Saksida, L. M., Bussey, T. J., Buckmaster, C. A., & Murray, E. A. (2007). Impairment and facilitation of transverse patterning after lesions of the perirhinal cortex and hippocampus, respectively. Cerebral Cortex, 17: 108–15.CrossRefGoogle Scholar
Saxe, M. D., Malleret, G., Vronskaya, S., et al. (2007). Paradoxical influence of hippocampal neurogenesis on working memory. Proceedings of the National Academy of Sciences, 104: 4642–6.CrossRefGoogle ScholarPubMed
Stalnaker, T., Franz, T., Singh, T., & Schoenbaum, G. (2007). Basolateral amygdala lesions abolish orbitofrontal-dependent reversal impairments. Neuron, 54: 51–8.CrossRefGoogle ScholarPubMed
Sauvage, M. M., Fortin, N. J., Owens, C. B., Yonelinas, A. P., & Eichenbaum, H. (2008). Recognition memory: opposite effects of hippocampal damage on recollection and familiarity. Nature Neuroscience, 11: 16–18.CrossRefGoogle ScholarPubMed
Schroeder, J., Wingard, J. C., & Packard, M. G. (2002). Post-training reversible inactivation of hippocampus reveals interference between memory systems. Hippocampus, 12: 280–4.CrossRefGoogle ScholarPubMed
Scoville, W. B., & Milner, B. (1957). Loss of recent memory after bilateral hippocampal lesions. Journal of Neurology, Neurosurgery and Psychiatry, 20: 11–12.CrossRefGoogle ScholarPubMed
Staubli, U., Ivy, G., & Lynch, G. (1984). Hippocampal denervation causes rapid forgetting of olfactory information in rats. Proceedings of the National Academy of Science, 81: 5885–7.CrossRefGoogle ScholarPubMed
White, N. M., & McDonald, R. J. (1993). Acquisition of a spatial conditioned place preference is impaired by amygdala lesions and improved by hippocampal lesions. Behavioural Brain Research, 55: 269–81.CrossRefGoogle Scholar
White, N. M., & McDonald, R. J. (2002). Multiple parallel memory systems in the brain of the rat. Neurobiology of Learning and Memory, 77: 125–84.CrossRefGoogle ScholarPubMed
Wingard, J., & Packard, M. (2008). The amygdala and emotional modulation of competition between cognitive and habit memory. Behavioural Brain Research, 193: 126–31.CrossRefGoogle ScholarPubMed
Winters, B. D., Bartko, S. J., Saksida, L. M., & Bussey, T. J. (2007a). Scopolamine infused into perirhinal cortex improves object recognition memory by blocking the acquisition of interfering object recognition. Learning and Memory, 14: 590–6.CrossRefGoogle ScholarPubMed
Winters, B. D., Saksida, L. M., & Bussey, T. J. (2007b). Paradoxical facilitation of object recognition memory after infusion of scopolamine into perirhinal cortex: implications of cholinergic system function. Journal of Neuroscience, 26: 9520–6.CrossRefGoogle Scholar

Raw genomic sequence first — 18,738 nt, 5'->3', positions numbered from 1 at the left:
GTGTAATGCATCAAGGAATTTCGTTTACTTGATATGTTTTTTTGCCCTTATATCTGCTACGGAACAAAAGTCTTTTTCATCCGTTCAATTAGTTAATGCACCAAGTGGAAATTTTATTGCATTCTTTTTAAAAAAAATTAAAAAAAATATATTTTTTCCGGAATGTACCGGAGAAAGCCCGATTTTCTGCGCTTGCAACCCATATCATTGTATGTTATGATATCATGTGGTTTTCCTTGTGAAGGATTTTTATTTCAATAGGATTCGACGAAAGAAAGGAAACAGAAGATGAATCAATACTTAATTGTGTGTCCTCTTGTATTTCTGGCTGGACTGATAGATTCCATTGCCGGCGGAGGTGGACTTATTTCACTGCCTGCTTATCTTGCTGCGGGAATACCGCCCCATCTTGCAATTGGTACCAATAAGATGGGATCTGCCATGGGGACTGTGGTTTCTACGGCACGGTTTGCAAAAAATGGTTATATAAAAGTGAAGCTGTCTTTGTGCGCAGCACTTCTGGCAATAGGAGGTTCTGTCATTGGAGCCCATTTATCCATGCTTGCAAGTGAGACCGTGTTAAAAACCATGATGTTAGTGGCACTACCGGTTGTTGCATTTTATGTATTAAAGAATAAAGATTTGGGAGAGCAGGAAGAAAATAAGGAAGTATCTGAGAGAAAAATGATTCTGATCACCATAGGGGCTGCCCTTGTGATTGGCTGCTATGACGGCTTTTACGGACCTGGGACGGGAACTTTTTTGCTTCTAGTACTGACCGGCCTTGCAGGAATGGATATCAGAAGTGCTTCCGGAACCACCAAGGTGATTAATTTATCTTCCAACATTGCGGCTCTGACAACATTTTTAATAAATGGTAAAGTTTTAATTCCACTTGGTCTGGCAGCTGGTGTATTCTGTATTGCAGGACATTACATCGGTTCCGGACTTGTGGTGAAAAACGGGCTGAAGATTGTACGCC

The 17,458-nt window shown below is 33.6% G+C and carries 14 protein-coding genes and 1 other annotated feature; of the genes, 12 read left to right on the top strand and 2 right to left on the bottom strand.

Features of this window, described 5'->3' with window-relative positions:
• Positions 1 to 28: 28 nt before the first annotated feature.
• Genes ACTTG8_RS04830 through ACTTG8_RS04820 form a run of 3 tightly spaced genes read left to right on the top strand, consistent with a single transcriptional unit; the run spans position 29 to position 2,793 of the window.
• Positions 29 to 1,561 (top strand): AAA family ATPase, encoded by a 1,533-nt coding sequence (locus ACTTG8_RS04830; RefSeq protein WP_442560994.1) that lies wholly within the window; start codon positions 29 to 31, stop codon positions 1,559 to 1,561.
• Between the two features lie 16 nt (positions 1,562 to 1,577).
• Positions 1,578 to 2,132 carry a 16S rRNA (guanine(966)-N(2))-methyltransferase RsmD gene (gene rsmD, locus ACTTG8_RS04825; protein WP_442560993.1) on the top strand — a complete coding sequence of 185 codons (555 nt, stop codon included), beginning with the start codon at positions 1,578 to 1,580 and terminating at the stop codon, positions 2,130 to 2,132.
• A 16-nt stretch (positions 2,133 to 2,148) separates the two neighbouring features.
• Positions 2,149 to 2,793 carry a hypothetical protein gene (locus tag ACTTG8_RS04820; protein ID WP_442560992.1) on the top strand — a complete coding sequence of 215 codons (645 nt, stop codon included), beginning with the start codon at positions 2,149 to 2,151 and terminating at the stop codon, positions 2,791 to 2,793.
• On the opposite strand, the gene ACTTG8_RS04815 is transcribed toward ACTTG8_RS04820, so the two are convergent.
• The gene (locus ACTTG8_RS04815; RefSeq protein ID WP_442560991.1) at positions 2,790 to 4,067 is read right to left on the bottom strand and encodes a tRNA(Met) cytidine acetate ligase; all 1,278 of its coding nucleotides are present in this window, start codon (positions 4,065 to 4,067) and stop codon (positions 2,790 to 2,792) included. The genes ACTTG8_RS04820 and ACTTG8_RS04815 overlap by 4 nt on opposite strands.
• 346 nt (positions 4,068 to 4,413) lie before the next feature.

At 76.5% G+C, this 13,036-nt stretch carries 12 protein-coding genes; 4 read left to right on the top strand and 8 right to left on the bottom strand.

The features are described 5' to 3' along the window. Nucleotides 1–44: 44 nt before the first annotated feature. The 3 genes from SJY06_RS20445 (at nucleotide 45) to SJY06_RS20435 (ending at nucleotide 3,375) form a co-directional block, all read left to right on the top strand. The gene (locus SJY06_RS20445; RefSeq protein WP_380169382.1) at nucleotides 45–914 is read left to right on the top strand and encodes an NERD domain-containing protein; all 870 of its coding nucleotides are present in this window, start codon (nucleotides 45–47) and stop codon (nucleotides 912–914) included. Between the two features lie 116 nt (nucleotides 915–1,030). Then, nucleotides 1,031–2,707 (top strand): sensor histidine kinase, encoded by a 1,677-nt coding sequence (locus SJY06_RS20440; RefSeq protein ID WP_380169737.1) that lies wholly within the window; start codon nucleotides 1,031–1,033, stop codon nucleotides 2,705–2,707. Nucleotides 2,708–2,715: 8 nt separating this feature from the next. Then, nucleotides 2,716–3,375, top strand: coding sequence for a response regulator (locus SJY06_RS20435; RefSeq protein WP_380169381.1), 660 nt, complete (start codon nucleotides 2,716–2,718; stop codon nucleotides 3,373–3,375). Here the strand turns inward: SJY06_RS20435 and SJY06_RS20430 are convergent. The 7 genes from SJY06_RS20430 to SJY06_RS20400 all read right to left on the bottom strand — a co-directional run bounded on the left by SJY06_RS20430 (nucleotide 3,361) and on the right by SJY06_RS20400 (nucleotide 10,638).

Wirth, S., Ferry, B., & DiScala, G. (1998). Facilitation of olfactory recognition by lateral entorhinal cortex lesions in rats. Behavioural Brain Research, 91: 49–59.CrossRefGoogle Scholar
Wixted, J. T. (2007). Dual process theory and signal detection theory of recognition memory. Psychological Review, 114: 152–76.CrossRefGoogle ScholarPubMed
Yonelinas, A. P. (2001). Components of episodic memory: the contribution of recollection and familiarity. Philosophical Transactions of the Royal Society of London, Series B: Biological Sciences, 356: 1363–74.CrossRefGoogle ScholarPubMed
Zhou, S., Zhu, M., Shu, D., et al. (2009). Preferential enhancement of working memory in mice lacking adenosine A2A receptors. Brain Research, 1303: 74–83.CrossRefGoogle Scholar
Zola, S. M., & Mahut, H. (1973). Paradoxical facilitation of object reversal learning after transection of the fornix in monkeys. Neuropsychologia, 11: 271–84.CrossRefGoogle ScholarPubMed

Save book to Kindle

To save this book to your Kindle, first ensure is added to your Approved Personal Document E-mail List under your Personal Document Settings on the Manage Your Content and Devices page of your Amazon account. Then enter the ‘name’ part of your Kindle email address below. Find out more about saving to your Kindle.

Note you can select to save to either the or variations. ‘’ emails are free but can only be saved to your device when it is connected to wi-fi. ‘’ emails can be delivered even when you are not connected to wi-fi, but note that service fees apply.

Find out more about the Kindle Personal Document Service.

Available formats

Save book to Dropbox

To save content items to your account, please confirm that you agree to abide by our usage policies. If this is the first time you use this feature, you will be asked to authorise Cambridge Core to connect with your account. Find out more about saving content to Dropbox.

Available formats

Save book to Google Drive

To save content items to your account, please confirm that you agree to abide by our usage policies. If this is the first time you use this feature, you will be asked to authorise Cambridge Core to connect with your account. Find out more about saving content to Google Drive.

Available formats